I read somewhere that leaders should sharpen tools not blame them. I think this is particularly apt when we consider leadership under the lens of constant learning. The best leaders are the best learners and if we identify a tool that is under-performing or not serving the purpose, we should learn how to get that tool to do the job we want it to do. It might mean repurposing the tool, changing certain aspects or “sharpening” it as mentioned in the opening sentence of this post.
Leaders are sharpeners of tools and are constantly looking to learn new ways of doing things or adapting tools to suit the job to be done.
Great leaders are almost always great simplifiers, who can cut through argument, debate and doubt, to offer a solution everybody can understand.
la investigación y el desarrollo no son iguales a la innovación; que la innovación implica la capacidad de coordinar el aprendizaje a través de entidades y funciones distintas – EMC
R&D does not equal innovation; innovation implies the ability to coordinated learning across distinct entities and functions – EMC
Here is an excerpt from an article I wrote several years ago about leadership. Rings true today as I study and write about balance and successful leadership in organizations in Latam.
… about forming other leaders.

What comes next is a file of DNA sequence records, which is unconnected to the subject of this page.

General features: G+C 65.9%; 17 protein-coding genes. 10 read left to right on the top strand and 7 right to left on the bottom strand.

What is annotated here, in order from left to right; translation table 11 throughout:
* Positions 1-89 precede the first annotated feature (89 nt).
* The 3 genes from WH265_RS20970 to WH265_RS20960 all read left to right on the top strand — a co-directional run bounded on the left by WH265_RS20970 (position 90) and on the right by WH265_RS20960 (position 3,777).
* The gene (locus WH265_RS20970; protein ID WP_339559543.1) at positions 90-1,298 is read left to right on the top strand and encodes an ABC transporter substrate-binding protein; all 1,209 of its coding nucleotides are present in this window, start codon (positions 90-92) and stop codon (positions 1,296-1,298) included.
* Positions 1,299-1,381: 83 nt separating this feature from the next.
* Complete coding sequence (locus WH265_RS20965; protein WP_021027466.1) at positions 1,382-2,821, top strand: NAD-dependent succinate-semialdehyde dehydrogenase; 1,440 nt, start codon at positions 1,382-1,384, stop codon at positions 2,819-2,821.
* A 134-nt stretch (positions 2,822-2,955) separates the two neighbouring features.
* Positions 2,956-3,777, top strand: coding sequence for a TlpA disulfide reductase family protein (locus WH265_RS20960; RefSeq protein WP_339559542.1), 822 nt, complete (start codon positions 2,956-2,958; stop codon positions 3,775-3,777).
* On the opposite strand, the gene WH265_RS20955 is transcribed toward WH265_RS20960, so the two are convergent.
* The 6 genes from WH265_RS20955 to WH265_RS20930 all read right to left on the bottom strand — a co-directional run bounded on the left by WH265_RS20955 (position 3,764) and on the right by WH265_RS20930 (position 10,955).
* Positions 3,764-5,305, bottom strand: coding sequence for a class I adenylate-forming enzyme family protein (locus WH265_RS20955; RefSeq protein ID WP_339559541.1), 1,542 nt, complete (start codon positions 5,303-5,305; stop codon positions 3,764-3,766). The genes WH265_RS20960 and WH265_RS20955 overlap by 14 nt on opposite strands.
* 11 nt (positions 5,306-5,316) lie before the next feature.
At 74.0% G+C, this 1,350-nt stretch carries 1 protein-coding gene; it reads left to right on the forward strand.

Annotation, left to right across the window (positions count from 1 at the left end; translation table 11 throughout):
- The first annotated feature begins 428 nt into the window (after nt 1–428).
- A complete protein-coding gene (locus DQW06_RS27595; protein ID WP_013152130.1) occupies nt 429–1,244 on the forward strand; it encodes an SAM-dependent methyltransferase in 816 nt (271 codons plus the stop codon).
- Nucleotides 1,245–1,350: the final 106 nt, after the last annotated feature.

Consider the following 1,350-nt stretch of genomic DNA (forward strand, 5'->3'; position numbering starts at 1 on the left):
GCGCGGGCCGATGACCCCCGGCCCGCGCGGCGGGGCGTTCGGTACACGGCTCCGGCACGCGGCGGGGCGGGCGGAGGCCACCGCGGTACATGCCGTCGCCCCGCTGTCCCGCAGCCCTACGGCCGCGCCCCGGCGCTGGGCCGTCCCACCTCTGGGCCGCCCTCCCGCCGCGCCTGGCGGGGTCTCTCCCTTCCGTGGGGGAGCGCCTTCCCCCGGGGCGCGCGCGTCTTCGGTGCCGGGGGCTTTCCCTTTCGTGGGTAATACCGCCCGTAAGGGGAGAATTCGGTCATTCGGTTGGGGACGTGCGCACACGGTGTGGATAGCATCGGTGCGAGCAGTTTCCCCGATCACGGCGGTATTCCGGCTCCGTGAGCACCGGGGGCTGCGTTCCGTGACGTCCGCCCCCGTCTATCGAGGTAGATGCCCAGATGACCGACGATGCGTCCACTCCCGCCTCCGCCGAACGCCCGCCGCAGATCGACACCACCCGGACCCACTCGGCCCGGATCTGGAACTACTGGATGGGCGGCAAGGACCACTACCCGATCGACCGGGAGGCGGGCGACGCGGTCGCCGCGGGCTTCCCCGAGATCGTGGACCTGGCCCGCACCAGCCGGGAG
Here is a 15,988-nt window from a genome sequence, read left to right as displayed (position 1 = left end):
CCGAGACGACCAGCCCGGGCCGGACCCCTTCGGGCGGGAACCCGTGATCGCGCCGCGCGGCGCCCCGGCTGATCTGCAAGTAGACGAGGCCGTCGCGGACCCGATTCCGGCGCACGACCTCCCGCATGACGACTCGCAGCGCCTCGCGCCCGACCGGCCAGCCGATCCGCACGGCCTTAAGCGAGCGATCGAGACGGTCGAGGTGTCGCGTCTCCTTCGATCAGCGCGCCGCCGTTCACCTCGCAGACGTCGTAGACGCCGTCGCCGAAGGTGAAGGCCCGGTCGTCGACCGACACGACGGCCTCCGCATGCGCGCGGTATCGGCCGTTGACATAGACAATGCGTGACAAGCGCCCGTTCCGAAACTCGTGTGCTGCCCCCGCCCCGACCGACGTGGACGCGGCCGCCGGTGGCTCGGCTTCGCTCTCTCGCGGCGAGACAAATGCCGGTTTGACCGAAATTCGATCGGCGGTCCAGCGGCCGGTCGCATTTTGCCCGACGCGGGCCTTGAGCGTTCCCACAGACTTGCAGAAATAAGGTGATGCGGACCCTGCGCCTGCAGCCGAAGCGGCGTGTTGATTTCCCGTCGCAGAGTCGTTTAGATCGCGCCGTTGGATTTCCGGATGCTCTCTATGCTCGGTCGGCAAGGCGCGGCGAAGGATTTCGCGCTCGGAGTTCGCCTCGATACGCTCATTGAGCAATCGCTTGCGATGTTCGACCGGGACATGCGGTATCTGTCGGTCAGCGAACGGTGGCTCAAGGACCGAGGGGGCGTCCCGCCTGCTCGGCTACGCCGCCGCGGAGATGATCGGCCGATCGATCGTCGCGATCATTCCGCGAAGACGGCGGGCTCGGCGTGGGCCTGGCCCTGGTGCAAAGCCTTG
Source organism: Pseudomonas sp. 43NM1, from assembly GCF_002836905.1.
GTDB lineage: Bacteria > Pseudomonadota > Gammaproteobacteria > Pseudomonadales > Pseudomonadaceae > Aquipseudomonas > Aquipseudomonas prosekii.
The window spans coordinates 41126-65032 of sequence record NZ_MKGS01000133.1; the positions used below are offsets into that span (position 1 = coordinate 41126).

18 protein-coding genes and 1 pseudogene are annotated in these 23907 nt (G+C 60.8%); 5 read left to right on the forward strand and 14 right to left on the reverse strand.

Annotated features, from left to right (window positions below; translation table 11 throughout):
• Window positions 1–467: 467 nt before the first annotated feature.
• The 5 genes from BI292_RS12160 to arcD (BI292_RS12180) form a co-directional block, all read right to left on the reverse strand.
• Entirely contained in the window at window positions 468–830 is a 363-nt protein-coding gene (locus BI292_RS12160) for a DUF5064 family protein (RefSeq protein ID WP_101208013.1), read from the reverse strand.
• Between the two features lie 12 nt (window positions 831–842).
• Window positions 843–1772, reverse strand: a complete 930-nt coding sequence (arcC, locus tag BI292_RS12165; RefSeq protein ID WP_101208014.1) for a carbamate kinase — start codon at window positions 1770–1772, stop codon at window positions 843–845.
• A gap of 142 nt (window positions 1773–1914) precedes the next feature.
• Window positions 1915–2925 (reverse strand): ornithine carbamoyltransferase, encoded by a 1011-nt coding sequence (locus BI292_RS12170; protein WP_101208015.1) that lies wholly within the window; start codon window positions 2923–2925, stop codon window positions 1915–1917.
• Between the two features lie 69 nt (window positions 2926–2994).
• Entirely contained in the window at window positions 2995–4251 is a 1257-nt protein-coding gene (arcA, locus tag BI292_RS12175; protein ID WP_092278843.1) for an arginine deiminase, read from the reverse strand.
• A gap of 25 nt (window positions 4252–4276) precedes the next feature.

I have “taken the helm” of a sailboat many times. I don’t remember having to ask for permission. Leadership means forming other leaders and inspiring others to take risks, take action and help to further the shared vision. It’s not about control or power but rather about giving those things to others so that the whole can be larger than the sum of its parts.
“No institution can possibly survive if it needs geniuses or supermen to manage it. It must be organized in such a way as to be able to get along under a leadership composed of average human beings.” Peter Drucker
“The function of leadership is to produce more leaders, not more followers.” — Ralph Nader
The function of education is to teach one to think intensively and to think critically. Intelligence plus character – that is the goal of true education.
Martin Luther King, Jr.
“You don’t convince people by challenging their longest and most firmly held opinions. You find common ground and work from there. Or you look for leverage to make them listen. Or you create an alternative with so much support from other people that the opposition voluntarily abandons its views and joins your camp.”
— Ryan Holiday, The Obstacle Is the Way
Inspired by a HBS course I am taking, here is Clayton Christensen talking about deciding what you stand for and stand for is 100% of the time! Enjoy today’s Savvy Saturday! – EMC
The lesson I learned from this is that it’s easier to hold to your principles 100% of the time than it is to hold to them 98% of the time. If you give in to “just this once,” based on a marginal cost analysis, as some of my former classmates have done, you’ll regret where you end up. You’ve got to define for yourself what you stand for and draw the line in a safe place.”